It wasn’t until the 1940s that economists realized that a balanced-budget stimulus could be effective, too. As I’ve discussed in earlier columns, economists starting with Walter S. Salant and Paul A. Samuelson realized that during a depression or in near-depression conditions, any government expenditure fully funded by taxes will increase national income approximately one for one, without raising national debt. This is known as the balanced-budget multiplier.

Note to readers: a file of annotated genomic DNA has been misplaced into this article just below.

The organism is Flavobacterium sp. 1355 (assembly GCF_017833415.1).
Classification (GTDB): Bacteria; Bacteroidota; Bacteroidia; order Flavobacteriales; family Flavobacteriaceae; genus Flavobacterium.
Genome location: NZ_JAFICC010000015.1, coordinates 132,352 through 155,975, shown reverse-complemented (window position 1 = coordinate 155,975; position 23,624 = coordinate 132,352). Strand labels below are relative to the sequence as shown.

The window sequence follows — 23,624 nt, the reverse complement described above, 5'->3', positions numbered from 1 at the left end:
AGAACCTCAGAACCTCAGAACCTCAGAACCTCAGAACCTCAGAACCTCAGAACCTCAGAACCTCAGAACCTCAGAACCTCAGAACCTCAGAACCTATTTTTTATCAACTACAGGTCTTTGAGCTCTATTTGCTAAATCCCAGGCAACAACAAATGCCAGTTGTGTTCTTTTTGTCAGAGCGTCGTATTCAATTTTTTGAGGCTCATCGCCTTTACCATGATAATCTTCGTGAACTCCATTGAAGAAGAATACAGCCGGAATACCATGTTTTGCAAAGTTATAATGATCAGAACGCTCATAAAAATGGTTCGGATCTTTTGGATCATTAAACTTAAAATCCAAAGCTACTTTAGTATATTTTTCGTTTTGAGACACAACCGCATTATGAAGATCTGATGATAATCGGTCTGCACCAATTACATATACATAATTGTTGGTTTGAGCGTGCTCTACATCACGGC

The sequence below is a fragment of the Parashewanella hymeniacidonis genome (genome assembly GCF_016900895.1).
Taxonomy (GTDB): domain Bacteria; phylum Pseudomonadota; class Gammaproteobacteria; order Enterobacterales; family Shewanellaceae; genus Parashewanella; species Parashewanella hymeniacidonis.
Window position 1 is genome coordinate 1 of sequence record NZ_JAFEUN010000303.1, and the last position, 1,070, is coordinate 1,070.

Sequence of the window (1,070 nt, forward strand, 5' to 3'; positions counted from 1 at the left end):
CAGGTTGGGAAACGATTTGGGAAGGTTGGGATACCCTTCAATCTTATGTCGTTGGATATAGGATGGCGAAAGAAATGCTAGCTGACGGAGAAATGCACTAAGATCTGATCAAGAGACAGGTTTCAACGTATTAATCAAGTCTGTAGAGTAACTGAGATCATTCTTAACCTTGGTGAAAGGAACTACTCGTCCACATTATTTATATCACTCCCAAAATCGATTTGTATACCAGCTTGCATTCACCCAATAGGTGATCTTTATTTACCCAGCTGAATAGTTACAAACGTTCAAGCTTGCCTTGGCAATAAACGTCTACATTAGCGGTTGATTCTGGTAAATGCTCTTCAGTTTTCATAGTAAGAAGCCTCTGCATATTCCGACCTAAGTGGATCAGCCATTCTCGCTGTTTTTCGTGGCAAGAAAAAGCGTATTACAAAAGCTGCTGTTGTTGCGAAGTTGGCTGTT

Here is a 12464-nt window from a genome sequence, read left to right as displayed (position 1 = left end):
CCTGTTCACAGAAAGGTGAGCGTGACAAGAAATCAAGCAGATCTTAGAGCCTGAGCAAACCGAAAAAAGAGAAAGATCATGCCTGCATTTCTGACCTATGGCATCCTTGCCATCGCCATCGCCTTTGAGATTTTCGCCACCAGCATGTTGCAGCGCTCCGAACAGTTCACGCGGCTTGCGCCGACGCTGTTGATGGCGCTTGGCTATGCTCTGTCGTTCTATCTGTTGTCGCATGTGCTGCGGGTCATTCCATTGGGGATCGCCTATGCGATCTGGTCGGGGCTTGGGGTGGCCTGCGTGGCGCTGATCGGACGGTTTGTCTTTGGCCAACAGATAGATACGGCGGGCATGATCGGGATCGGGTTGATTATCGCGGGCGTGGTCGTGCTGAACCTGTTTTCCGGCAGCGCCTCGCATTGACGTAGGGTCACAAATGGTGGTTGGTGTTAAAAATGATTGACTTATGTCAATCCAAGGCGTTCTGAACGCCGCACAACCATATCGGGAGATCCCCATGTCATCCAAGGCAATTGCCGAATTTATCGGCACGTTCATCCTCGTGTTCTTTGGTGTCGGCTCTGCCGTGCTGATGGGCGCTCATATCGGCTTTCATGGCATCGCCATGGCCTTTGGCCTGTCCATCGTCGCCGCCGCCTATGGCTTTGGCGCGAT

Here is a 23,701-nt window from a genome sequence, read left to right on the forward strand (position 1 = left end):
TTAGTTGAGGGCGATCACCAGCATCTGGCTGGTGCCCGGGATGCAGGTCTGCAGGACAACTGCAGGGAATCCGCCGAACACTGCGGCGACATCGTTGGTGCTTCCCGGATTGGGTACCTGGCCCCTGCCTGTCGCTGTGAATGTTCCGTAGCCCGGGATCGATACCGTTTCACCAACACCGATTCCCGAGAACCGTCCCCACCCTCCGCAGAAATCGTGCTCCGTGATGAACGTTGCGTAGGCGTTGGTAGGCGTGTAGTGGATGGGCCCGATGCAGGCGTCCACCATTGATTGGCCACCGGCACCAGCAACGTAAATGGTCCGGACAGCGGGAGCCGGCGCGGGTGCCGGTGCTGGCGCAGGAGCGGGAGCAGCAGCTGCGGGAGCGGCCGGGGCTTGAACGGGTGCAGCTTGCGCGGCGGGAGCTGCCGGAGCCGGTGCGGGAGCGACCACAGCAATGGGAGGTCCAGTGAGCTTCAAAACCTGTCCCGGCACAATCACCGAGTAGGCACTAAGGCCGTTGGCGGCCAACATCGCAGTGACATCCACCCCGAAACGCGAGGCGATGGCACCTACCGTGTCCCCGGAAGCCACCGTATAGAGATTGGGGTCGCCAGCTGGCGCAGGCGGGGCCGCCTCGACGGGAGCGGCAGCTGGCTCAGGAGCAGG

The public improvements suggested in the president’s proposal would have been fully paid for by the bill’s tax surcharge. And any new legislation we now consider could also pay for such improvements with tax increases, so as not to raise the national debt even temporarily. This idea should still have common-sense appeal to Americans in this time of high unemployment, just as the idea of winter work does on the farm.